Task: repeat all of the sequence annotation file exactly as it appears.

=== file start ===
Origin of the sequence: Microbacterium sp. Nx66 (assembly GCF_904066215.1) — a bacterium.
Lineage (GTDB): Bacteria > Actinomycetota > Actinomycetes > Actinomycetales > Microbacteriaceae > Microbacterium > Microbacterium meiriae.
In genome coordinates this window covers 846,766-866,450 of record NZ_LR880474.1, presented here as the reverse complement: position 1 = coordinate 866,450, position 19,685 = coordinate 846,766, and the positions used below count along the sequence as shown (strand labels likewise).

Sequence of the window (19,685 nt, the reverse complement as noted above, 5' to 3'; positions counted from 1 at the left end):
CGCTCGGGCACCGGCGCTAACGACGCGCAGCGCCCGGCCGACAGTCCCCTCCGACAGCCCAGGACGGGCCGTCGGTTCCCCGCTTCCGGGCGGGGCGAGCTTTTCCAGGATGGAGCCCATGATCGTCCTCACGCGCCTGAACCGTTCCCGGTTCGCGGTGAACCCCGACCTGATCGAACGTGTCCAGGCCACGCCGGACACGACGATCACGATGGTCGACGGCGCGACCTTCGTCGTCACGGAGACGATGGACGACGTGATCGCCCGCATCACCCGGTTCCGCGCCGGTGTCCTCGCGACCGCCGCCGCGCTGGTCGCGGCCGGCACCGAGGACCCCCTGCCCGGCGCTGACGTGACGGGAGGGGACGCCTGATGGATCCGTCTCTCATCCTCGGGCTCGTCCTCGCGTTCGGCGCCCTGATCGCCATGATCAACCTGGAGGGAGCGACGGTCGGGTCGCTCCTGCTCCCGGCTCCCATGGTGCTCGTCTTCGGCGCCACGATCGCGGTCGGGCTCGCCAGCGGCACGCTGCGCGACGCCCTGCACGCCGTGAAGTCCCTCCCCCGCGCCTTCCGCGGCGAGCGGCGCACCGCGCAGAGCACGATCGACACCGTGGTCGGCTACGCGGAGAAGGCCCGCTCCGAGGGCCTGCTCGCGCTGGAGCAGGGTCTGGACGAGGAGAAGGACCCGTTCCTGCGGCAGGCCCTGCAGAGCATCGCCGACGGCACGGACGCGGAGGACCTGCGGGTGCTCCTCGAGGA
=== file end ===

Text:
Origin of the sequence: Microbacterium sp. Nx66 (assembly GCF_904066215.1) — a bacterium.
Lineage (GTDB): Bacteria > Actinomycetota > Actinomycetes > Actinomycetales > Microbacteriaceae > Microbacterium > Microbacterium meiriae.
In genome coordinates this window covers 846,766-866,450 of record NZ_LR880474.1, presented here as the reverse complement: position 1 = coordinate 866,450, position 19,685 = coordinate 846,766, and the positions used below count along the sequence as shown (strand labels likewise).

Sequence of the window (19,685 nt, the reverse complement as noted above, 5' to 3'; positions counted from 1 at the left end):
CGCTCGGGCACCGGCGCTAACGACGCGCAGCGCCCGGCCGACAGTCCCCTCCGACAGCCCAGGACGGGCCGTCGGTTCCCCGCTTCCGGGCGGGGCGAGCTTTTCCAGGATGGAGCCCATGATCGTCCTCACGCGCCTGAACCGTTCCCGGTTCGCGGTGAACCCCGACCTGATCGAACGTGTCCAGGCCACGCCGGACACGACGATCACGATGGTCGACGGCGCGACCTTCGTCGTCACGGAGACGATGGACGACGTGATCGCCCGCATCACCCGGTTCCGCGCCGGTGTCCTCGCGACCGCCGCCGCGCTGGTCGCGGCCGGCACCGAGGACCCCCTGCCCGGCGCTGACGTGACGGGAGGGGACGCCTGATGGATCCGTCTCTCATCCTCGGGCTCGTCCTCGCGTTCGGCGCCCTGATCGCCATGATCAACCTGGAGGGAGCGACGGTCGGGTCGCTCCTGCTCCCGGCTCCCATGGTGCTCGTCTTCGGCGCCACGATCGCGGTCGGGCTCGCCAGCGGCACGCTGCGCGACGCCCTGCACGCCGTGAAGTCCCTCCCCCGCGCCTTCCGCGGCGAGCGGCGCACCGCGCAGAGCACGATCGACACCGTGGTCGGCTACGCGGAGAAGGCCCGCTCCGAGGGCCTGCTCGCGCTGGAGCAGGGTCTGGACGAGGAGAAGGACCCGTTCCTGCGGCAGGCCCTGCAGAGCATCGCCGACGGCACGGACGCGGAGGACCTGCGGGTGCTCCTCGAGGA